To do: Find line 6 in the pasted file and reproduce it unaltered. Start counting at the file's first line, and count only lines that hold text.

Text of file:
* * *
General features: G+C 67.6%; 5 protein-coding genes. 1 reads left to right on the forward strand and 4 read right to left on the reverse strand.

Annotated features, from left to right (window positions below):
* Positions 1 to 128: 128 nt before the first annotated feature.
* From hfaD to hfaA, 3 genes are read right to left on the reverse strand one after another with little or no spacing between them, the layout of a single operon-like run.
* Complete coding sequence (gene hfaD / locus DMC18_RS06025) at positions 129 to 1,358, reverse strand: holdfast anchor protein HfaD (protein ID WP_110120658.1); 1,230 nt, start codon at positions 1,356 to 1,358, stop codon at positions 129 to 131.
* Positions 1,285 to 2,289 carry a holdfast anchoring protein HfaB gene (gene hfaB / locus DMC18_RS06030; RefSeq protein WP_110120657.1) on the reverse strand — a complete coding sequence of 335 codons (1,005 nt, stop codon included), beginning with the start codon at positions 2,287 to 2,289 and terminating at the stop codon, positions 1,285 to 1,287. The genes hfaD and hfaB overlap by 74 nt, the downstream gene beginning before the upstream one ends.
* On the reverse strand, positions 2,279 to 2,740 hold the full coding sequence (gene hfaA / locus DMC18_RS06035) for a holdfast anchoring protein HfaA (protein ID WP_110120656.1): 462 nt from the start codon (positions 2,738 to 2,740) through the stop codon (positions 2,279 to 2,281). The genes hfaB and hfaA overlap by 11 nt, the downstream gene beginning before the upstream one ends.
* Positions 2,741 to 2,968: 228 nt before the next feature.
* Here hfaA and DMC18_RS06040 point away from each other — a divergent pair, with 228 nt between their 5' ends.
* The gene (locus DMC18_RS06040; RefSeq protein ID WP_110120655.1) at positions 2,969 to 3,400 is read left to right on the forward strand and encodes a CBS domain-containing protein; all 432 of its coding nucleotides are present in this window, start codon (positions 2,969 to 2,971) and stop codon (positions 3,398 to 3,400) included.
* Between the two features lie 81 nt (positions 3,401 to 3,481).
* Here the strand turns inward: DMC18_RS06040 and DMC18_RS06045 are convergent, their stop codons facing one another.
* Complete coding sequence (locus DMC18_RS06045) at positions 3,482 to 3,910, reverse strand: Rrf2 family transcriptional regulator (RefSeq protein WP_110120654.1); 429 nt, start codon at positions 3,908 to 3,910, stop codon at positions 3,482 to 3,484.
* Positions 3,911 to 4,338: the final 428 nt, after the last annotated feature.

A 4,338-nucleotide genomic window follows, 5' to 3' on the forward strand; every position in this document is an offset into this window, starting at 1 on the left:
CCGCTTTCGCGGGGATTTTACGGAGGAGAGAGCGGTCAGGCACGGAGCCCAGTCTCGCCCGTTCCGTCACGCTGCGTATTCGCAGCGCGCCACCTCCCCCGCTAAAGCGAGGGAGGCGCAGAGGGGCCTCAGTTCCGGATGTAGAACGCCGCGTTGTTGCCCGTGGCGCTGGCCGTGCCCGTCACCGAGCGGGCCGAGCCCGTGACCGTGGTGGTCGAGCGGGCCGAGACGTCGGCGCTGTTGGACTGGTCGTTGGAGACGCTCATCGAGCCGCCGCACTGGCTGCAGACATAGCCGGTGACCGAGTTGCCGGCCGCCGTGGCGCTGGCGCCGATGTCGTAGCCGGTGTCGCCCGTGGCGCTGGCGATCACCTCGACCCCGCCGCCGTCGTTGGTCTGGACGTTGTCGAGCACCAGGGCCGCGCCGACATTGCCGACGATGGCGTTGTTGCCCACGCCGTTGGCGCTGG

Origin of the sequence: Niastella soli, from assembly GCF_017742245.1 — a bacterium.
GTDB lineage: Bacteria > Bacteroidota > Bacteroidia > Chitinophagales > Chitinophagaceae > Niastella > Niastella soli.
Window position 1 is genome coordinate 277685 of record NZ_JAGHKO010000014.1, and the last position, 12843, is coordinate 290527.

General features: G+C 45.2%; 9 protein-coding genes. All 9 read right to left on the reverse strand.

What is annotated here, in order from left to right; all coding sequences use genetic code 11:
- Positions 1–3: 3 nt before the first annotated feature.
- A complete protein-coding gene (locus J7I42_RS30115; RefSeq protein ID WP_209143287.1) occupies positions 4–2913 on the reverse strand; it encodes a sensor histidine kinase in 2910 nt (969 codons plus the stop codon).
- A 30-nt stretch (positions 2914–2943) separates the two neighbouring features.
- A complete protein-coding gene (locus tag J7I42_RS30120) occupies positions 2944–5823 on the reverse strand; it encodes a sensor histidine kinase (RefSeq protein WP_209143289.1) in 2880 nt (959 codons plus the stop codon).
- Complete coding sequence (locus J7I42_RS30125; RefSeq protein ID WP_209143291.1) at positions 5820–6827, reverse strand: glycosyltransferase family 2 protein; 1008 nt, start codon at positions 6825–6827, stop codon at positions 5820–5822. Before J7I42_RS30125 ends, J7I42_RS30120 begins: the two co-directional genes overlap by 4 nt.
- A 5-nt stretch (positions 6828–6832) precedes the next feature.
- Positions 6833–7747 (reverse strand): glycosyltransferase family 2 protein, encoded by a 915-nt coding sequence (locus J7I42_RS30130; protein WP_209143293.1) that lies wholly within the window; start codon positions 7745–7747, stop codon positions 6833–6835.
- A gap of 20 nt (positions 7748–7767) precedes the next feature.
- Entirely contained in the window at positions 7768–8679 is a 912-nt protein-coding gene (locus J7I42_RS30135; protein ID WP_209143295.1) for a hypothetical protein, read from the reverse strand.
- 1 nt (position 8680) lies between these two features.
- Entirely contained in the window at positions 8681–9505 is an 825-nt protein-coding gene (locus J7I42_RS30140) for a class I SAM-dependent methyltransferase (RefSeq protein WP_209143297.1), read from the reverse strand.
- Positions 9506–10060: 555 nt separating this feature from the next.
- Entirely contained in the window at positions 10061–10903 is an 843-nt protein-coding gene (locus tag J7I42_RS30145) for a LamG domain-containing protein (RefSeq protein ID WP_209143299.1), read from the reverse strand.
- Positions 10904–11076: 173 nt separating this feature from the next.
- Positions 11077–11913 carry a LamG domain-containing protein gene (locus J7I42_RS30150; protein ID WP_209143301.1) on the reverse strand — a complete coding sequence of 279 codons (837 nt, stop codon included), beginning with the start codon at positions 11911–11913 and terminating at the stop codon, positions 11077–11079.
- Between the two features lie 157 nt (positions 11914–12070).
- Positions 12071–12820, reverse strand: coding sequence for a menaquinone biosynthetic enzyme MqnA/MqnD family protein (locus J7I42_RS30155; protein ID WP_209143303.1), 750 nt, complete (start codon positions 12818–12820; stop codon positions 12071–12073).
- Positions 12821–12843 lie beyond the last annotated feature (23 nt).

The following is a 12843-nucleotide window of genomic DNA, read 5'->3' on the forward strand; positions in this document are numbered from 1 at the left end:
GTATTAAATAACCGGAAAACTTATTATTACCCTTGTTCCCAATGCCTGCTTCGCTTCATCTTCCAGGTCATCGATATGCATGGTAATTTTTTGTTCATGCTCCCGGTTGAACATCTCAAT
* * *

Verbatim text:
* Positions 1,285 to 2,289 carry a holdfast anchoring protein HfaB gene (gene hfaB / locus DMC18_RS06030; RefSeq protein WP_110120657.1) on the reverse strand — a complete coding sequence of 335 codons (1,005 nt, stop codon included), beginning with the start codon at positions 2,287 to 2,289 and terminating at the stop codon, positions 1,285 to 1,287. The genes hfaD and hfaB overlap by 74 nt, the downstream gene beginning before the upstream one ends.